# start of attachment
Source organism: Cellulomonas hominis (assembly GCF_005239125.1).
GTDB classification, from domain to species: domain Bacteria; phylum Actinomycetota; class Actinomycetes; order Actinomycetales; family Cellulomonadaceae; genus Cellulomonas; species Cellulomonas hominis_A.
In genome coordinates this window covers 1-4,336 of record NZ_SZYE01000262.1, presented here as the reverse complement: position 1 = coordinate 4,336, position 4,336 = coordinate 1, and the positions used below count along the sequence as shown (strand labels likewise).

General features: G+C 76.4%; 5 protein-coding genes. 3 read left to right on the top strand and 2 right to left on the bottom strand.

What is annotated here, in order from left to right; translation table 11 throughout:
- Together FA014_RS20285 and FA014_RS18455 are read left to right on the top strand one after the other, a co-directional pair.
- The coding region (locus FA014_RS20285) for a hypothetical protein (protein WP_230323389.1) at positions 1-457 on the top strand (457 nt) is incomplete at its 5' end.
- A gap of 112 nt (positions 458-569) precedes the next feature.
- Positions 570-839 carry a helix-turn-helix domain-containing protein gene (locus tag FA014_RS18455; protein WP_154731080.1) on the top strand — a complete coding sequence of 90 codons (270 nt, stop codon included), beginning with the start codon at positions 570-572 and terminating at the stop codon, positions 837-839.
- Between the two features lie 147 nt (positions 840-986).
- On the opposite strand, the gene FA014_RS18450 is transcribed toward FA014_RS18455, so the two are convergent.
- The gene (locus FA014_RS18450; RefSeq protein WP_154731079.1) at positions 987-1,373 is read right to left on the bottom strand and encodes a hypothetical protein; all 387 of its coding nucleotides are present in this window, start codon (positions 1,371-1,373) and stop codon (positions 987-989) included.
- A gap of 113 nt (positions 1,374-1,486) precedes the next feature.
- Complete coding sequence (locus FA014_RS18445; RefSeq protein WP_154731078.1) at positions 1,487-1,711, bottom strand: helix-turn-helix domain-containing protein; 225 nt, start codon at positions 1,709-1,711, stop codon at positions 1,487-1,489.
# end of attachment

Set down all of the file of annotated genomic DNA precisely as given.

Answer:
Source organism: Cellulomonas hominis (assembly GCF_005239125.1).
GTDB classification, from domain to species: domain Bacteria; phylum Actinomycetota; class Actinomycetes; order Actinomycetales; family Cellulomonadaceae; genus Cellulomonas; species Cellulomonas hominis_A.
In genome coordinates this window covers 1-4,336 of record NZ_SZYE01000262.1, presented here as the reverse complement: position 1 = coordinate 4,336, position 4,336 = coordinate 1, and the positions used below count along the sequence as shown (strand labels likewise).

General features: G+C 76.4%; 5 protein-coding genes. 3 read left to right on the top strand and 2 right to left on the bottom strand.

What is annotated here, in order from left to right; translation table 11 throughout:
- Together FA014_RS20285 and FA014_RS18455 are read left to right on the top strand one after the other, a co-directional pair.
- The coding region (locus FA014_RS20285) for a hypothetical protein (protein WP_230323389.1) at positions 1-457 on the top strand (457 nt) is incomplete at its 5' end.
- A gap of 112 nt (positions 458-569) precedes the next feature.
- Positions 570-839 carry a helix-turn-helix domain-containing protein gene (locus tag FA014_RS18455; protein WP_154731080.1) on the top strand — a complete coding sequence of 90 codons (270 nt, stop codon included), beginning with the start codon at positions 570-572 and terminating at the stop codon, positions 837-839.
- Between the two features lie 147 nt (positions 840-986).
- On the opposite strand, the gene FA014_RS18450 is transcribed toward FA014_RS18455, so the two are convergent.
- The gene (locus FA014_RS18450; RefSeq protein WP_154731079.1) at positions 987-1,373 is read right to left on the bottom strand and encodes a hypothetical protein; all 387 of its coding nucleotides are present in this window, start codon (positions 1,371-1,373) and stop codon (positions 987-989) included.
- A gap of 113 nt (positions 1,374-1,486) precedes the next feature.
- Complete coding sequence (locus FA014_RS18445; RefSeq protein WP_154731078.1) at positions 1,487-1,711, bottom strand: helix-turn-helix domain-containing protein; 225 nt, start codon at positions 1,709-1,711, stop codon at positions 1,487-1,489.